[Maximilian]: Yeah, sure. The project started from a dataset of 250 antiquarians moving from all over Europe, their birthplaces to Paris, Rome, and Dresden, and looking at that effect, we wanted to see how this looks for 100,000 people, which is related to the fact that at the point in time when I started the project, I was a postdoc in a network science lab where lots of people worked on human mobility, particularly using cell phone data. And so one of the big questions we had back then was, can we extend this into history? So what would be the signal of people moving from A to B? The essence of this was, obviously, first, to find out if we can use this paradigm, people moving from their birth to their death location. And here, it's very important to note why this is the decision, because most data we have on events in the life of persons, you know, the number of events we have for particular people in history are very sparingly. So on average, we have one or two locations per person, usually the birthplace, the place of death, in the West where you have Christian church records, we usually have the wedding, for some people we have some professional information, but for most people we literally have one or two events. So it's literally like we have, for every person where we have a birth location, for 15% we have a death location, for 15% of the 15% we have a third location. So whenever you work on biographies where you have a lot more data or points where people go from A to B, you basically restrict yourself to only the super, super, super famous, in essence. Right? So that's restricting just as much as to say, 'Oh, let's cut it off and just say birth and death location.' Why did we look at that? Birth locations are almost randomly distributed. That's because intelligence is not, or that's a hypothesis, it's not correlated with genetics - that's like how the data looks like - while death locations are very heavily correlated with where you're going. So if you're a professor, you're very likely to die at the location where you have your professorship, while if you're the captain of a ship, you're likely to die at sea or more likely to die at sea. And so obviously, this was the hypothesis going in, and this is how we started, and so the first thing we did was to say, 'Okay, we only have 120,000 people or individuals (noted individuals, not notable individuals) from freebase.com,' which is something like the database version of Wikipedia called Wikidata, only a little bit earlier collected by a company, but it was also available for free, covering all sorts of noted people. We had another dataset of 150,000 artists where we didn't have geolocations and another dataset of 20,000 artists where we had geolocations. So one of the first questions, of course, was, if we only have 120,000 people, are the patterns equivalent to what we would expect in demography? And this is actually what happens. So we can produce what demographers call Lexis maps, very basically record the death age over time or the typical how many people at a particular age, die and these pictures not only look like Lexis maps, which usually cover 60 to 200 years, but they look like Lexis maps, only we had data for 500 years where you could actually produce a sense-making picture. So that meant it actually works. And then from that moment onward, we switched our focus to locations. So our paper is not about the individuals. It's about the locations. So, you know, usual critique that comes is like, 'Yeah, but you can't do this because Picasso was born in this small Spanish place and then he died in the south of France, so you never captured this,' but that's actually not the point. Of course we see the Picasso effect because a larger number of artists dies in Paris because it's attractive because people like Picasso did hang out in Paris, and so that's an interesting thing. And we get another thing from Picasso, which is that people like to die in the south of France, you can totally see that. So one of the interesting things is that curiously, on a qualitative level, the data is very, very, very valuable. Right? So you can even break it down by neighborhood. If you go to a city like Berlin, you will see that the places where people die are the more attractive places, and the places where people are born and move out are the places which historically are not the nice neighborhoods.[Federica]: You have observed, and rightly so, that if you're a professor, you're more likely to die where the university is, and if you're a ship captain probably at sea, or if you're an artist probably in Paris, but these things we expect, so when we see them plotted or animated, then we have confirmation of this, but we don't really learn anything new, so where is it that these animations, which sometimes today give us a 'wow' effect because they are impressive, what do they teach us? What potential do they have? Because this is an easy way to dismiss data visualization altogether. It's like, 'It's just pretty animations, but there's nothing new.' So what is the potential of using these types of animations to present data, large sets of data?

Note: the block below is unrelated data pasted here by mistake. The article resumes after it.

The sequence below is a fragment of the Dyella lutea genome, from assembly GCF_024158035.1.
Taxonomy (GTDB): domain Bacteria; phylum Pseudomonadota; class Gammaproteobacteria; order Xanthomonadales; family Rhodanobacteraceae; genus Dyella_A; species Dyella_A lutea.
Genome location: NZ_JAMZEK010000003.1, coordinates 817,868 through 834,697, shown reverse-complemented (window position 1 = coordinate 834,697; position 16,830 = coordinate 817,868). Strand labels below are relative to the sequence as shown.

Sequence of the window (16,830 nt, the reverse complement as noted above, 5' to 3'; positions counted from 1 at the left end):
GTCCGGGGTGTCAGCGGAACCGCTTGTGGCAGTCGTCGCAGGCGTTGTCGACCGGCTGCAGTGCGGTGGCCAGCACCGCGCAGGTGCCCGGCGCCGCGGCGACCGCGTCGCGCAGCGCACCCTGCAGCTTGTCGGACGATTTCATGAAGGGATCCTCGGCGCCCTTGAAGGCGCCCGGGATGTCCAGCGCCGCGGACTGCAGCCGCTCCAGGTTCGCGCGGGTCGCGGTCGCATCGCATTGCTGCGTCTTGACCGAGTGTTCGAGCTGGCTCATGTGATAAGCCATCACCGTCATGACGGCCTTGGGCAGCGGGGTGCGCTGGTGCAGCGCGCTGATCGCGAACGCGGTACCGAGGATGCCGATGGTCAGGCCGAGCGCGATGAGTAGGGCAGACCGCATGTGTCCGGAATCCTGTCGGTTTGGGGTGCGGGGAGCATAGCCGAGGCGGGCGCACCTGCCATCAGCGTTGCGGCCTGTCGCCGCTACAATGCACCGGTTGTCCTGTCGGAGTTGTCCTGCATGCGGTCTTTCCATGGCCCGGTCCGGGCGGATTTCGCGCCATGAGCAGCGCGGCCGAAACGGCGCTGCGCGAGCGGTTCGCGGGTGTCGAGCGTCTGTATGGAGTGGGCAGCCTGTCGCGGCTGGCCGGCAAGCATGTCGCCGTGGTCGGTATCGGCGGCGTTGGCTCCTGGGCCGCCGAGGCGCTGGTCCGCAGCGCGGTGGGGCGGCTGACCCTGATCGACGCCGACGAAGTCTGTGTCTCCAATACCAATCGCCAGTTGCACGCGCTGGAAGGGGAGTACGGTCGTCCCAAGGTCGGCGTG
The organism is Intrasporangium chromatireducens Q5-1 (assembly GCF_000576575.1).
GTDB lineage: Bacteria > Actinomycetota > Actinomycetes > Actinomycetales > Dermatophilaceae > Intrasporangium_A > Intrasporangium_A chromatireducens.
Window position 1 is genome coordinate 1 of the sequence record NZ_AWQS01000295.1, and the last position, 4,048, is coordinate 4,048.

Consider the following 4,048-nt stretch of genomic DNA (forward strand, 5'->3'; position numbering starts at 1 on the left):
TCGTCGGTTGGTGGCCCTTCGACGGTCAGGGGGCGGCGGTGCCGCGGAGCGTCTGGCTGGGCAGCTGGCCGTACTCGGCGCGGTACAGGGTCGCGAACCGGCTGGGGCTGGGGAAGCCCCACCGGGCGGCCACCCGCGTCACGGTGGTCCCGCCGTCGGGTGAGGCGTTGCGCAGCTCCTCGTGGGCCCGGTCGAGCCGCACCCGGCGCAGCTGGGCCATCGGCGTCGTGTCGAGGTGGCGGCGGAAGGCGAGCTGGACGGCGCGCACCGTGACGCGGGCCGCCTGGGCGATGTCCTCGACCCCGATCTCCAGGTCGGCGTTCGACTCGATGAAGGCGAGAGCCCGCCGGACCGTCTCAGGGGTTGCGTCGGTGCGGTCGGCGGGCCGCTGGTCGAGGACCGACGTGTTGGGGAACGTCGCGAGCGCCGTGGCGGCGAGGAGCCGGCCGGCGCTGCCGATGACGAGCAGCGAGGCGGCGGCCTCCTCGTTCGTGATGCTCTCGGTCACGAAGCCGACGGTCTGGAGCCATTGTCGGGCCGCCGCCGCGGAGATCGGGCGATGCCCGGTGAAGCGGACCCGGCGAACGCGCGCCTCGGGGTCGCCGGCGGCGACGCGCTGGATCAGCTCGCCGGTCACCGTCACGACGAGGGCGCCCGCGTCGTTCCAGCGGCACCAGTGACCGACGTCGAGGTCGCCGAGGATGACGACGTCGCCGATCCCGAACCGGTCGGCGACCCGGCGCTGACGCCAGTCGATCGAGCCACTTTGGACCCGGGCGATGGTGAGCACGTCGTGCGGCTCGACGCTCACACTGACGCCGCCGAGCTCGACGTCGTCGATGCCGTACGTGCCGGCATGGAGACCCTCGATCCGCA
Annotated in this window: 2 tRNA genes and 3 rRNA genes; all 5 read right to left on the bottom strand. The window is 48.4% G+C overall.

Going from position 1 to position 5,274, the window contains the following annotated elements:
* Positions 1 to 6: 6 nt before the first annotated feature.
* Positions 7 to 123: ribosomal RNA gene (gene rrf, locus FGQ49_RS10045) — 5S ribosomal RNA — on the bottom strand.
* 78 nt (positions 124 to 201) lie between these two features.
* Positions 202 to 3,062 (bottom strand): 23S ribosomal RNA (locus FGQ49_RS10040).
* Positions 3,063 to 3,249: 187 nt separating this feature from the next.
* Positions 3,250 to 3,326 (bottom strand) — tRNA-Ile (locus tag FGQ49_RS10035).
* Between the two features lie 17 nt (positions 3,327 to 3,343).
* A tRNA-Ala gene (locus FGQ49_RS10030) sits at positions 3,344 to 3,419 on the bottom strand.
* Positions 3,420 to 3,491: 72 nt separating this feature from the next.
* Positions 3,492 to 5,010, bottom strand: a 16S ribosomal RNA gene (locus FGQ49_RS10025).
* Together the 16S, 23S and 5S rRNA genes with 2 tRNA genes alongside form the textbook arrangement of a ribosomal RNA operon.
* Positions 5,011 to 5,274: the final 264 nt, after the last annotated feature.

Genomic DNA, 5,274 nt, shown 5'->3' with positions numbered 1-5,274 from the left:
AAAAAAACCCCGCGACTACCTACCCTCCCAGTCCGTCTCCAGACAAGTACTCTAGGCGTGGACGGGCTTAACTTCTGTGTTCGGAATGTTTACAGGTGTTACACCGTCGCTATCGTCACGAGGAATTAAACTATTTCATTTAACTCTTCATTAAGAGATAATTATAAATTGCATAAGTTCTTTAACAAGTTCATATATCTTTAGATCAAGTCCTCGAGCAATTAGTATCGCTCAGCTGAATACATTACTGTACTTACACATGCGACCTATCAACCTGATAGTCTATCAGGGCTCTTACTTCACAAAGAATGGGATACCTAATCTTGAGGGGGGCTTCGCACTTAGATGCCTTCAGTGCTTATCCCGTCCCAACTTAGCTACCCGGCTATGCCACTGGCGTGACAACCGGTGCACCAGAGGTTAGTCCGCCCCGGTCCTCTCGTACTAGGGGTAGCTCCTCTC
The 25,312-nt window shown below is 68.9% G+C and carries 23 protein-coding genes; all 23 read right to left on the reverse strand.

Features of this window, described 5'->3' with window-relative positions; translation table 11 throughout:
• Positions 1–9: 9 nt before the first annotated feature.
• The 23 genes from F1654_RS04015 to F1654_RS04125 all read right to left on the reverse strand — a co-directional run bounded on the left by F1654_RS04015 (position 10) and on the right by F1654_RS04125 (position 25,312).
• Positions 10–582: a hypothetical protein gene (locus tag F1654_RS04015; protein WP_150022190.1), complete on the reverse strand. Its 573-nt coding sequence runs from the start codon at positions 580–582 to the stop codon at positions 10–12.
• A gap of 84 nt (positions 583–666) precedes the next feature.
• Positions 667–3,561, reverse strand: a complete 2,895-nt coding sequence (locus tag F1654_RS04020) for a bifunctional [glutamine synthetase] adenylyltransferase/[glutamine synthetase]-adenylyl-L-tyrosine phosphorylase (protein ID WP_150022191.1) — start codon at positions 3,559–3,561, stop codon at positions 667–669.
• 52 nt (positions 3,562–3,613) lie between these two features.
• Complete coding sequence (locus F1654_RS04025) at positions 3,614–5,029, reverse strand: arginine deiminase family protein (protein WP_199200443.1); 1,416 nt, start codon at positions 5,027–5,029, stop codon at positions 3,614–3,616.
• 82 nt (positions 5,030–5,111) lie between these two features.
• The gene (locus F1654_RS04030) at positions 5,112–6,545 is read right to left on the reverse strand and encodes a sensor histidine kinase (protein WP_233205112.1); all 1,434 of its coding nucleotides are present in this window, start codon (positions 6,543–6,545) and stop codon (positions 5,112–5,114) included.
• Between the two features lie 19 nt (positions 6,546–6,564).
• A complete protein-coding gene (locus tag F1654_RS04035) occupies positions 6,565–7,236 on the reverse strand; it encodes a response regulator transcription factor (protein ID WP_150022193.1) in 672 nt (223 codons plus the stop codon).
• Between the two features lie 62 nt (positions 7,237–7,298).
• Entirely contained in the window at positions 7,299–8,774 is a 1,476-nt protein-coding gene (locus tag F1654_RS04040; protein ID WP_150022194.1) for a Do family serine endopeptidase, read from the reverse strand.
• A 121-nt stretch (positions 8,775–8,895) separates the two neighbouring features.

[Maximilian]: Yeah, so the visualization part is sort of something which we need to be super careful about, because visualization is not... You know the contribution is not to visualize something. That's a big mistake we do all the time. Right? That's also one of the big issues of data journalism, right? Just to show something doesn't mean you understand it. So I prefer to use visualization to think and not only to communicate, so the video, the famous video, is obviously a feat of communication, which, as you know, uses a very well-known kind of paradigm, which is, if you fly on an airplane, you open the map, the route map, that's exactly how it looks like, but most of the paper actually uses visualizations which are not so legible for a broader audience because they are actually targeted towards people who also write papers like this. And let me give you three examples for results that are non-intuitive and that are going beyond what, you know, regular humanists (which I am, in a different part of my life) would not expect like this. So one thing was the jump size distribution from birth to death location, which on average is about two to three hundred kilometers, and surprisingly didn't change over 500 years or 800 years significantly. So there is, yes, there is some difference. Obviously, once people jump over the ocean, there is a new characteristic length, and once people go all the way to Australia there is a new characteristic length, but other than that, there is no change, which means that globalization is more a matter of speed, not of distance. Right? So my favorite example is, my probability to die in Guam, south of Japan, is still the same, more or less, as for Saint Xavier or something, who really died there and was from Europe, and he did that in 1580 or something like that. Right? So that's one result. Another result would be the tail distributions, which actually turned out to be - and this is sort of an interesting issue - turned out to be safe distributions over quite a number order of magnitudes and evolved nicely so over time. So one of the strongest battles we had with peer reviewers was with complexity scientists from the area of urban scaling who assumed that the size distribution of locations in history should be an exponential with a parallel tail, so like a curved distribution with a straight tail. And we had these kind of really straight distributions, and so that was obviously a surprise, because otherwise, we wouldn't have had the battle with the peer reviewers. And so what happened to be the case was, they were actually working with a dataset which was collected by a humanist called Tertius Chandler (who, curiously, also believed in the Greek pantheon (Zeus and Hera and so on)) in the 1980s. So he did this list of 680 pages of size estimates for locations which has this curved distribution with a straight tail, and it turns out he sort of aggregated small places into large places, while we don't do that. We don't draw sort of polygons on the map. We take the actual points on the map, like Brooklyn stands for itself, New York City stands for itself, Manhattan stands for itself. This may sound weird, but if you do so consistently, it's more honest because you cannot take into account the geographic change in history, like U.S. counties, for example, sometimes move, you know, several miles, several hundred miles in some cases, over the map over time. They change state and stuff like that. So we didn't integrate it into locations, and we actually got over this peer-review battle in an interesting way because we had another dataset where smart librarians introduced questionable locations, so they had 'Moscow' and 'Moscow?' and these questionable locations have a higher probability if they're smaller, because if they're smaller, you have less data, so, you know, it's a higher probability for being questionable, so they had an inverse curve at the top, so it was disintegrated locations. So stuff like that is interesting. Another interesting thing is, we quantify the bias, so, you know, there's people looking at the video and say, 'Oh, there's all this Western bias and it's also all male.' Yeah, that's true, but we quantify the bias in the paper. It's the first, one of the first figures in the supporting material, it's the matrix.[Federica]: I'm sorry to interrupt. Could you explicit what the bias exactly is? Is it just that the registries we have are from people from the Western world?